# 1.5 - Additional Measures of Dispersion

1.5 - Additional Measures of Dispersion

## Overall Measures of Dispersion

Sometimes it is also useful to have an overall measure of dispersion in the data. In this measure, it would be good to include all of the variables simultaneously, rather than one at a time. In the past, we looked at the individual variables and their variances to measure the individual variances. Here we are going to look at measures of dispersion of all variables together, particularly we are going to look at such measures that look at the total variation.

The variance $$\sigma _{j}^{2}$$ measures the dispersion of an individual variable Xj. The following two are used to measure the dispersion of all variables together.

• Total Variation
• Generalized Variance

To understand total variation we first must find the trace of a square matrix. A square matrix is a matrix that has an equal number of columns and rows. Important examples of square matrices include the variance-covariance and correlation matrices.

Trace of an n x n Matrix
The trace of an n x n matrix $$\mathbf{A}$$ is
$$trace(\textbf{A}) = \sum_{i=1}^{n}a_{ii}$$

For instance, in a 10 x 10 matrix, the trace is the sum of the diagonal elements.

Total Variation of a Random Vector, $$\mathbf{X}$$

The total variation, therefore, of a random vector $$\mathbf{X}$$ is simply the trace of the population variance-covariance matrix.

$$trace (\Sigma) = \sigma^2_1 + \sigma^2_2 +\dots \sigma^2_p$$

Thus, the total variation is equal to the sum of the population variances.

The total variation can be estimated by:

$$trace(S) = s^2_1+s^2_2+\dots +s^2_p$$

The total variation is of interest for principal components analysis and factor analysis and we will look at these concepts later in this course.

## Example 1-6: Woman's Health Survey (Variance)

Let us use the data from the USDA womenâ€™s health survey again to illustrate this. We have taken the variances for each of the variables from the software output and have placed them in the table below.

Variable Variance
Calcium 157829.4
Iron 35.8
Protein 934.9
Vitamin A 2668452.4
Vitamin C 5416.3
Total 2832668.8

The total variation for the nutrient intake data is determined by simply adding up all of the variances for each of the individual variables. The total variation equals 2,832,668.8. This is a very large number.

Note! The problem with total variation is that it does not take into account correlations among the variables.

## Interpreting Correlation

These plots show simulated data for pairs of variables with different levels of correlation. In each case, the variances for both variables are equal to 1, so that the total variation is 2.

When the correlation r = 0, then we see a shotgun-blast pattern of points, widely dispersed over the entire range of the plot.

Increasing the correlation to r = 0.7, we see an oval-shaped pattern. Note that the points are not as widely dispersed.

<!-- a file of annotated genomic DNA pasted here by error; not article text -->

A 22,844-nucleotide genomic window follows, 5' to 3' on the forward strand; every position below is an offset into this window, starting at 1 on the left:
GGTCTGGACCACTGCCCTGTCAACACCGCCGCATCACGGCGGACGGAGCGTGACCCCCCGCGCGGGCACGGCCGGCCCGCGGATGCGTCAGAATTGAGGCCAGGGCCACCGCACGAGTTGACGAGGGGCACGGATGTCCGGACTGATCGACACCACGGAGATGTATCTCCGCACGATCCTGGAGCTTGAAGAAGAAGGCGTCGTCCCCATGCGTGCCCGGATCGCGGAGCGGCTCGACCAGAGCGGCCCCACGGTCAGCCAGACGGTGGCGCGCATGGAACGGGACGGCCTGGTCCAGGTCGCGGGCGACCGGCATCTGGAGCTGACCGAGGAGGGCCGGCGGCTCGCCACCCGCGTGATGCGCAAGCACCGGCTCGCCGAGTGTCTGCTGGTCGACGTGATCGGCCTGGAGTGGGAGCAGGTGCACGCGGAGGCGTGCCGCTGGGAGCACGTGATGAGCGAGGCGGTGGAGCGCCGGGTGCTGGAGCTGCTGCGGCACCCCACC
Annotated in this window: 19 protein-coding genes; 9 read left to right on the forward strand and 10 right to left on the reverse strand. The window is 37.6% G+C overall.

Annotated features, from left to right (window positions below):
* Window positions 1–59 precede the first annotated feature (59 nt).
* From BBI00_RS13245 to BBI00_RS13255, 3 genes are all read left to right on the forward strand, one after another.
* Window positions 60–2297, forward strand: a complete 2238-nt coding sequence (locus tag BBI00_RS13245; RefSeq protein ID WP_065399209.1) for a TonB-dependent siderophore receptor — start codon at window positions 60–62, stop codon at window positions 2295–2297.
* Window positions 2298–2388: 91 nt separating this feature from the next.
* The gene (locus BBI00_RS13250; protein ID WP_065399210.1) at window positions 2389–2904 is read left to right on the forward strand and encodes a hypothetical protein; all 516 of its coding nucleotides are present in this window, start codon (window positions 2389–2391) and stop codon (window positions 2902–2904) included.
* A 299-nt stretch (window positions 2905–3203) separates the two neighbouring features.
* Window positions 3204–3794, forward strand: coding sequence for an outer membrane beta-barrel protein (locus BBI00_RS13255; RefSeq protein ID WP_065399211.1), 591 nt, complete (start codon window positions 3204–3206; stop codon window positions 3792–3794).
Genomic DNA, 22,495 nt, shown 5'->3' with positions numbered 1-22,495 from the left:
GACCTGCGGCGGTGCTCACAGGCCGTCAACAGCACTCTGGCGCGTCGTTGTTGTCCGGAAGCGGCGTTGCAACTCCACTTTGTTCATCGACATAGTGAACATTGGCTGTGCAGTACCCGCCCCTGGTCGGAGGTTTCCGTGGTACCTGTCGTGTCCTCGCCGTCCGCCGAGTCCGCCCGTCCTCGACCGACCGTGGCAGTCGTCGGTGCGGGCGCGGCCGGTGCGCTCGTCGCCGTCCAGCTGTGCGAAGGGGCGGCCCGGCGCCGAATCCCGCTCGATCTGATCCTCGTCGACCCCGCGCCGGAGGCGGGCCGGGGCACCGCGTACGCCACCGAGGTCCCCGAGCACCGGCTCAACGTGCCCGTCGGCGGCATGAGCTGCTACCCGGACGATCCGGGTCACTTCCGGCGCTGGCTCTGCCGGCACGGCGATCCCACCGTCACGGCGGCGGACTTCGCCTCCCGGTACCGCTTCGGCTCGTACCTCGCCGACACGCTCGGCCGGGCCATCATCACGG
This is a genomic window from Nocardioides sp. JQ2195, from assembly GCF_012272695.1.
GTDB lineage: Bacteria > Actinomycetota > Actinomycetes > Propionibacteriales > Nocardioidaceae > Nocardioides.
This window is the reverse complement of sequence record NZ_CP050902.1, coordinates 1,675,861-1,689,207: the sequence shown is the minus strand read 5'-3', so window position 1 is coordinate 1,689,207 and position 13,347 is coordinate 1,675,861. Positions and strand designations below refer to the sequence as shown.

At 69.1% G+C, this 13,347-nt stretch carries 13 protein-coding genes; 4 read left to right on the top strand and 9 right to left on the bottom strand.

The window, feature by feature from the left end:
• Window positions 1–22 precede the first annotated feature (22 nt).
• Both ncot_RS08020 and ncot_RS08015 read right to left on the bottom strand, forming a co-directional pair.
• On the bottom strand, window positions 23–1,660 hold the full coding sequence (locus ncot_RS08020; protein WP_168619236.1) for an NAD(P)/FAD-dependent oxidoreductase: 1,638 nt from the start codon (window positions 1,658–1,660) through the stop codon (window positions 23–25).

Increasing the correlation to r = 0.9, we see that the points fall along a 45-degree line, and are even less dispersed.

Thus, the dispersion of points decreases with increasing correlation. But, in all cases, the total variation is the same. The total variation does not take into account the correlation between the two variables.

Fixing the variances, the scatter of the data will tend to decrease as $$| r | \rightarrow 1$$.

## The Determinant

To take into account the correlations among pairs of variables an alternative measure of overall variance is suggested. This measure takes a large value when the various variables show very little correlation among themselves. In contrast, this measure takes a small value if the variables show a very strong correlation among themselves, either positive or negative. This particular measure of dispersion is the generalized variance. In order to define the generalized variance, we first define the determinant of the matrix.

We will start simple with a 2 x 2 matrix and then we will move on to more general definitions for larger matrices.

Let us consider the determinant of a 2 x 2 matrix $$\mathbf{B}$$ as shown below. Here we can see that it is the product of the two diagonal elements minus the product of the off-diagonal elements.

$$|\textbf{B}| =\left|\begin{array}{cc}b_{11} & b_{12}\\ b_{21} & b_{22}\end{array}\right| = b_{11}b_{22}-b_{12}b_{21}$$

Here is an example of a simple matrix that has the elements 5, 1, 2, and 4. You will get the determinant 18. The product of the diagonal 5 x 4 subtracting the elements of the off-diagonal 1 x 2 yields an answer of 18:

$$\left|\begin{array}{cc}5 & 1\\2 & 4\end{array}\right| = 5 \times 4 - 1\times 2= 20-2 =18$$

Determinant of a General $$p\ x\ p$$ Matrix $$\mathbf{B}$$

More generally the determinant of a general p x p matrix $$\mathbf{B}$$ is given by the expression shown below:

$$|\textbf{B}| = \sum_{j=1}^{p}(-1)^{j+1}b_{1j}|B_{1j}|$$

The expression involves the sum over all of the first row of $$\mathbf{B}$$. Note that these elements are noted by $$b_{1j}$$. These are pre-multiplied by -1 raised to the $$[j + 1]^{th}$$ power, so basically we are going to have alternating plus and minus signs in our sum. The matrix $$B1_j$$ is obtained by deleting row 1 and column j from the matrix $$\mathbf{B}$$.

By definition, the generalized variance of a random vector $$\mathbf{X}$$ is equal to $$|\sum|$$, the determinant of the variance/covariance matrix. The generalized variance can be estimated by calculating $$|S|$$, the determinant of the sample variance/covariance matrix.

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